Canada's Housing Bubble

Analysis of the real estate bubble in Canada -- http://CanadaBubble.com

Canada's dirty little sub prime loan secret threatens to sink housing market Print E-mail

Mar 11, 2012 Tim Pelzer peoplesworld.org

VANCOUVER - While the U.S. is still suffering from the sub prime debacle, Canada's housing market is an island of tranquility.  House prices continue to rise, people are buying houses and apartments and paying their mortgages.  The banks are on a solid footing, making profits and not facing bankruptcy or asking for bailouts.
According to the federal government, the media, business economists and the real estate industry, the Canadian real estate market is balanced and healthy because of the bank's prudent lending practices and government regulation.  Unlike the U.S., the government never allowed sub primes loans and therefore no housing bubble emerged.   The health of Canadian financial institutions has been praised abroad.

However, critics are beginning to question this rosy picture of the Canadian housing market.  They point out that if you scratch below the surface, the Canadian housing market shares many eerie similarities with the US market before the sub-prime housing bubble began to deflate in 2006.  House and apartment prices have gone up more than 100 percent since 2000 and are at least double the price compared to the U.S. market.  In the U.S., the average house costs $173,000 while in Canada it is  $348,178.  In Vancouver, where the housing bubble is the most extreme, the average single family home costs $900,000 Cdn.  Buying a house or apartment has become unaffordable for most Canadian working people.

According to Garth Turner, a former Conservative Party Cabinet Minister and Member of Parliament, the Conservative government of Stephen Harper has deliberately created a housing bubble through low interest rates and down payments and long amortization periods that is beginning to deflate.   The Canadian government, through the Bank of Canada, has kept interest rates low at emergency levels.  By 2009 they were lowered to less than 1 percent.  Today it sits at 1 percent. The vast majority of mortgage holders in Canada have 5 year fixed mortgages at 3.5 percent interest. In the past, home loans were in the 8 percent range.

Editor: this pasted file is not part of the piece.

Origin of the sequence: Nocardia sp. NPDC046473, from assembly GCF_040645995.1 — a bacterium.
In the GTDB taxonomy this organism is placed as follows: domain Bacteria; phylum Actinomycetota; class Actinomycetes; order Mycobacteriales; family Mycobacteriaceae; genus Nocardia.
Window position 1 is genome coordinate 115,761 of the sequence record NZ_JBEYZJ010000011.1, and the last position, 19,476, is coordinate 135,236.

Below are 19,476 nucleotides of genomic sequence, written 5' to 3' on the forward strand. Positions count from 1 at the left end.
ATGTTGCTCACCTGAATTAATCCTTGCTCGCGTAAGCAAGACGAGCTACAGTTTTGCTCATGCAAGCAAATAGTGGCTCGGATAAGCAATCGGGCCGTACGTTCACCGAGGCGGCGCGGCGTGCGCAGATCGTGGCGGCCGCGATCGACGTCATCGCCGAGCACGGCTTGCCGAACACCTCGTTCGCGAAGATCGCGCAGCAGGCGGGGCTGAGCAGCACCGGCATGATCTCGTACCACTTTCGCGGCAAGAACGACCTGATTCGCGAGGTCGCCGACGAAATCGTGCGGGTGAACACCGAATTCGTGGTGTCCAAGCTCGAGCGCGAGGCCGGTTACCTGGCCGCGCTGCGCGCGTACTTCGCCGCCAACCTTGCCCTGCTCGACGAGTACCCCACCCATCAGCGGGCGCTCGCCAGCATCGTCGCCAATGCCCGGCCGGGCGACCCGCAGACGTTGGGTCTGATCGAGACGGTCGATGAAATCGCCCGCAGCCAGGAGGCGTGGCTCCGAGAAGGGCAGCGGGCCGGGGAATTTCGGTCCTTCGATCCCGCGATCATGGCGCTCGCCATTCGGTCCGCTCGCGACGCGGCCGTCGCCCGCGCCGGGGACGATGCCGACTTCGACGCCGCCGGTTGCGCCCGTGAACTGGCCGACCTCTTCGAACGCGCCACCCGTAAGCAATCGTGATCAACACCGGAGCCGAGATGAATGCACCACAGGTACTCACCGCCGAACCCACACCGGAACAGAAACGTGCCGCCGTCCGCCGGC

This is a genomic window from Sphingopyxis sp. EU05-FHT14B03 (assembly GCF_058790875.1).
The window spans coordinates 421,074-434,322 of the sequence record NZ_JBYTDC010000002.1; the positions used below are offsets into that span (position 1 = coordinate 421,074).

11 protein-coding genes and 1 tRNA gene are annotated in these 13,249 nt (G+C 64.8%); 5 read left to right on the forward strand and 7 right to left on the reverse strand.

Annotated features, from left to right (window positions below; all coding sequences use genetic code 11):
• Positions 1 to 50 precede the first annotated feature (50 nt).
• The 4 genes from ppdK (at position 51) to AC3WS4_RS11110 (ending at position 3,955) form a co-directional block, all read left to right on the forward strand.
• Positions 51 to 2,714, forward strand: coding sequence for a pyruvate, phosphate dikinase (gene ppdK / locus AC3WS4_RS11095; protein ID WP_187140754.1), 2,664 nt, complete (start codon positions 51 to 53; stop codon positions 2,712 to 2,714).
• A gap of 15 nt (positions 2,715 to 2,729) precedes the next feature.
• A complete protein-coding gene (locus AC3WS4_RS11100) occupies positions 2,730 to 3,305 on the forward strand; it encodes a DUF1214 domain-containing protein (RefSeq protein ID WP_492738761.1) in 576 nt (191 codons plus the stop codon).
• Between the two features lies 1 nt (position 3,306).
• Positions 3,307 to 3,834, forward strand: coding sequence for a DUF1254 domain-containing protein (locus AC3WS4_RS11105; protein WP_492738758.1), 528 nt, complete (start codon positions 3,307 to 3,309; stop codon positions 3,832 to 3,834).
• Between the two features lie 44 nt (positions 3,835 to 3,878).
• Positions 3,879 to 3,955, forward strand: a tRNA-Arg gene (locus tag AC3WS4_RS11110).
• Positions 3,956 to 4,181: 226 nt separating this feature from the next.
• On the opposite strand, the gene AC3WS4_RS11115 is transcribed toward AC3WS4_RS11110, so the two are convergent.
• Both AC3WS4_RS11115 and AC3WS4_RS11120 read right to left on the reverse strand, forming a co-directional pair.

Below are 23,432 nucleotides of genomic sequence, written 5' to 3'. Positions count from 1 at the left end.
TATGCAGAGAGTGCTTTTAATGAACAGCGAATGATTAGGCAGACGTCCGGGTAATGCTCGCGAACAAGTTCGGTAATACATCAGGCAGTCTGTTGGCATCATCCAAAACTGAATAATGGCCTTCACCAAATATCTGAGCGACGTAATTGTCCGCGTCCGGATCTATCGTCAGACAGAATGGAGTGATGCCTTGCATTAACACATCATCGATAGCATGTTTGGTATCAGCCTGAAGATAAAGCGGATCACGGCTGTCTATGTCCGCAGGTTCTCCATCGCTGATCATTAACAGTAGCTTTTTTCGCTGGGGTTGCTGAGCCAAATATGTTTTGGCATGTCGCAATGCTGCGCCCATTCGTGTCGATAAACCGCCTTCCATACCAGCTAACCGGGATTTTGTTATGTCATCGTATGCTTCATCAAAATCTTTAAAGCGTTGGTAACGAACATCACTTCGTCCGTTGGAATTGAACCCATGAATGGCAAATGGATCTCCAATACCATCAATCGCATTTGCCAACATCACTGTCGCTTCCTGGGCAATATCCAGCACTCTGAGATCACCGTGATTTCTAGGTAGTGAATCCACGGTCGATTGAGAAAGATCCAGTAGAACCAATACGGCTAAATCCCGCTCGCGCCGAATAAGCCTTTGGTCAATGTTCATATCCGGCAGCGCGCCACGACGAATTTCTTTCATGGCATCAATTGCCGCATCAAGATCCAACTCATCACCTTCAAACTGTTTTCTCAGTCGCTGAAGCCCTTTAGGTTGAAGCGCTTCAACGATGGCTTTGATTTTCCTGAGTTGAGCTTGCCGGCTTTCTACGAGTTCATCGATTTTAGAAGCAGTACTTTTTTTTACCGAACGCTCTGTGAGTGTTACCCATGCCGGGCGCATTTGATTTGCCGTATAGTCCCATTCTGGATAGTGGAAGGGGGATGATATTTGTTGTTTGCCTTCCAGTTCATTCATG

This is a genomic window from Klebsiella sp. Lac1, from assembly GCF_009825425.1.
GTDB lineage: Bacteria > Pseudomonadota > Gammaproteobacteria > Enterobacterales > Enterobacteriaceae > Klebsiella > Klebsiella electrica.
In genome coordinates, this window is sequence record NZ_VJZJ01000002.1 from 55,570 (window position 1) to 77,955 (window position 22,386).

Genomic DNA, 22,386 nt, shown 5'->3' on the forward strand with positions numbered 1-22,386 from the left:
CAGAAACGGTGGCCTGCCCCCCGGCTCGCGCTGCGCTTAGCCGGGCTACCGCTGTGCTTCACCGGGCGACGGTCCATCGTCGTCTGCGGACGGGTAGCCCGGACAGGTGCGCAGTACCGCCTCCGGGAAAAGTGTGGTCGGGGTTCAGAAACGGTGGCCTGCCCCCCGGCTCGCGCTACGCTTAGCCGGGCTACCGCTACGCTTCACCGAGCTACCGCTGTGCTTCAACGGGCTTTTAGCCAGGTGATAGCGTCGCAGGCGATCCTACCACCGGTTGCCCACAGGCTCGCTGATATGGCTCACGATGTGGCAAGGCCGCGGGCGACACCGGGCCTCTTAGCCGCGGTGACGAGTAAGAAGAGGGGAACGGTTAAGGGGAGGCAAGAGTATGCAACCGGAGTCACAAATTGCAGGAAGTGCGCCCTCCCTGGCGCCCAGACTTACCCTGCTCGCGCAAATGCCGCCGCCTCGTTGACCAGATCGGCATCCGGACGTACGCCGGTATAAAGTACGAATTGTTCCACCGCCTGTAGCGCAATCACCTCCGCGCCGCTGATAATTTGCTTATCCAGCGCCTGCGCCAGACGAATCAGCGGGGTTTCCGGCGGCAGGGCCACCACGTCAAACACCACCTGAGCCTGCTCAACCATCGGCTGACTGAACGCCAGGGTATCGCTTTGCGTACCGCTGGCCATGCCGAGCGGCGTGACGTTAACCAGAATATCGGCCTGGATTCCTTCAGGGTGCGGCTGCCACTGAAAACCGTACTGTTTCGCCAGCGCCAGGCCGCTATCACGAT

The Canadian government requires that buyers only pay 5 percent down payments although this rule is not enforced.   However, for buyers who do not have 5 percent, the 6 major banks offer no down payment mortgages or cash back mortgages where they loan the buyer the 5 percent down payment, offering 100 percent financing.  The banks also give mortgages to the self-employed and new immigrants without verifying income.

In the past, Canadian banks required down payments of 25 percent, but this amount was gradually lowered.  The Conservative government "embraced the sub-prime culture as nobody has done before", writes Turner on his Greater Fool Website.  After 1999, it lowered down payments from 10 percent to 5 percent.   From 2006 to 2008, Parliament even passed legislation allowing 0 percent down payments and 40-year amortization periods.

Until last year the government allowed the Banks to offer 35-year mortgages to buyers, and before that 40 years.  To cool the housing market, the federal Conservative government last year lowered mortgages to 30-year repayment periods.   Now there is speculation that Finance Minister Jim Flaherty will kill the 30-year mortgage and reduce it to 25 years.

Turner contends that 5 percent or no down payments, low interest rates and long repayment periods have expanded the number of buyers who have bid up housing prices to unsustainable levels and pushed ownership levels to 70percent of the population.  Meanwhile, for most Canadian working people, wages have stagnated or failed to keep up with inflation.  Unemployment (including involuntary part timers and discouraged workers) is around 10.6 percent, some 2 million workers, and economic growth is beginning to stall.

Many Canadians have also used their homes as ATMs, taking out additional loans using their homes as collateral to finance private consumption.   Lines of credit backed by homes made up 50percent of all consumer credit last year, largely to finance home renovation.

The federal government has insured all these low down or no down payment mortgages through the Canadian Mortgage and Housing Corporation (CHMC), a state housing agency whose 10 member Board of Governors is heavily represented by the Housing industry -- 3 developers, 1 real estate broker and 1 partner in a plumbing, renovation company.   The CHMC would be the Canadian equivalent of the US government backed Freddy Mac and Fanny Mae insurance holders.  The banks therefore can lend money to house buyers with zero risk. By removing risk from lenders who do not have to worry about the credit worthiness of the borrower, the government has encouraged imprudent lending practices, according to Turner.  The Harper government even increased the agency's insurable loan limit to $600 billion in 2009, an amount larger than the national debt.